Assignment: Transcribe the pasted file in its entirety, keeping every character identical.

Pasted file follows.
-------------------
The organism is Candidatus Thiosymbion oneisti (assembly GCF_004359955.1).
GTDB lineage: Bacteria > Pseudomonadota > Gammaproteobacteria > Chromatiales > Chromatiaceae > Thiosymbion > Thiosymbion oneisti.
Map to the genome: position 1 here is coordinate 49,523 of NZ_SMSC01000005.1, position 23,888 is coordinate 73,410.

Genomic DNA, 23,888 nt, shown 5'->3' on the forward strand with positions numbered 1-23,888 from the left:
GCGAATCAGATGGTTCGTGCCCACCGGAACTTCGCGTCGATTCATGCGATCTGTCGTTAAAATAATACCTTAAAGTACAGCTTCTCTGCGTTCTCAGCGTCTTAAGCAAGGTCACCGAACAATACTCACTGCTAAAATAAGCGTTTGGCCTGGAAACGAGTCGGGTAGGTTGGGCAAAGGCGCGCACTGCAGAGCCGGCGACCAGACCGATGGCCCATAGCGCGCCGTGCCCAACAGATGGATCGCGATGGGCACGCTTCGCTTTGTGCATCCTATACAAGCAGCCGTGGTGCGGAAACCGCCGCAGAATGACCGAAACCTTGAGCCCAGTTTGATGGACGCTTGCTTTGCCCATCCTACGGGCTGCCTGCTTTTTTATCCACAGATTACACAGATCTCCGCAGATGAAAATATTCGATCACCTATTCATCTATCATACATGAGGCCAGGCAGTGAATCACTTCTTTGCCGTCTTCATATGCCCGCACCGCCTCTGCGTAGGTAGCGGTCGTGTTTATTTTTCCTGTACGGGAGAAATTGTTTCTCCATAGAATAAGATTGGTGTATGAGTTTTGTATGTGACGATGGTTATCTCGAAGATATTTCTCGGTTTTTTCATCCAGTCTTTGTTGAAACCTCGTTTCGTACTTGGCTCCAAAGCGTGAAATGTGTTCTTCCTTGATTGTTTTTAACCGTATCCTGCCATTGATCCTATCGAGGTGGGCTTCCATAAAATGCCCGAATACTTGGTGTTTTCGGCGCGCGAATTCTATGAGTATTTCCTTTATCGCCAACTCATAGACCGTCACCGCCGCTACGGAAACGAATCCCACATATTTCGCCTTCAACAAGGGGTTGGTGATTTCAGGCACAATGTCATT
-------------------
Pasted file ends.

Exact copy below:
The organism is Candidatus Thiosymbion oneisti (assembly GCF_004359955.1).
GTDB lineage: Bacteria > Pseudomonadota > Gammaproteobacteria > Chromatiales > Chromatiaceae > Thiosymbion > Thiosymbion oneisti.
Map to the genome: position 1 here is coordinate 49,523 of NZ_SMSC01000005.1, position 23,888 is coordinate 73,410.

Genomic DNA, 23,888 nt, shown 5'->3' on the forward strand with positions numbered 1-23,888 from the left:
GCGAATCAGATGGTTCGTGCCCACCGGAACTTCGCGTCGATTCATGCGATCTGTCGTTAAAATAATACCTTAAAGTACAGCTTCTCTGCGTTCTCAGCGTCTTAAGCAAGGTCACCGAACAATACTCACTGCTAAAATAAGCGTTTGGCCTGGAAACGAGTCGGGTAGGTTGGGCAAAGGCGCGCACTGCAGAGCCGGCGACCAGACCGATGGCCCATAGCGCGCCGTGCCCAACAGATGGATCGCGATGGGCACGCTTCGCTTTGTGCATCCTATACAAGCAGCCGTGGTGCGGAAACCGCCGCAGAATGACCGAAACCTTGAGCCCAGTTTGATGGACGCTTGCTTTGCCCATCCTACGGGCTGCCTGCTTTTTTATCCACAGATTACACAGATCTCCGCAGATGAAAATATTCGATCACCTATTCATCTATCATACATGAGGCCAGGCAGTGAATCACTTCTTTGCCGTCTTCATATGCCCGCACCGCCTCTGCGTAGGTAGCGGTCGTGTTTATTTTTCCTGTACGGGAGAAATTGTTTCTCCATAGAATAAGATTGGTGTATGAGTTTTGTATGTGACGATGGTTATCTCGAAGATATTTCTCGGTTTTTTCATCCAGTCTTTGTTGAAACCTCGTTTCGTACTTGGCTCCAAAGCGTGAAATGTGTTCTTCCTTGATTGTTTTTAACCGTATCCTGCCATTGATCCTATCGAGGTGGGCTTCCATAAAATGCCCGAATACTTGGTGTTTTCGGCGCGCGAATTCTATGAGTATTTCCTTTATCGCCAACTCATAGACCGTCACCGCCGCTACGGAAACGAATCCCACATATTTCGCCTTCAACAAGGGGTTGGTGATTTCAGGCACAATGTCATT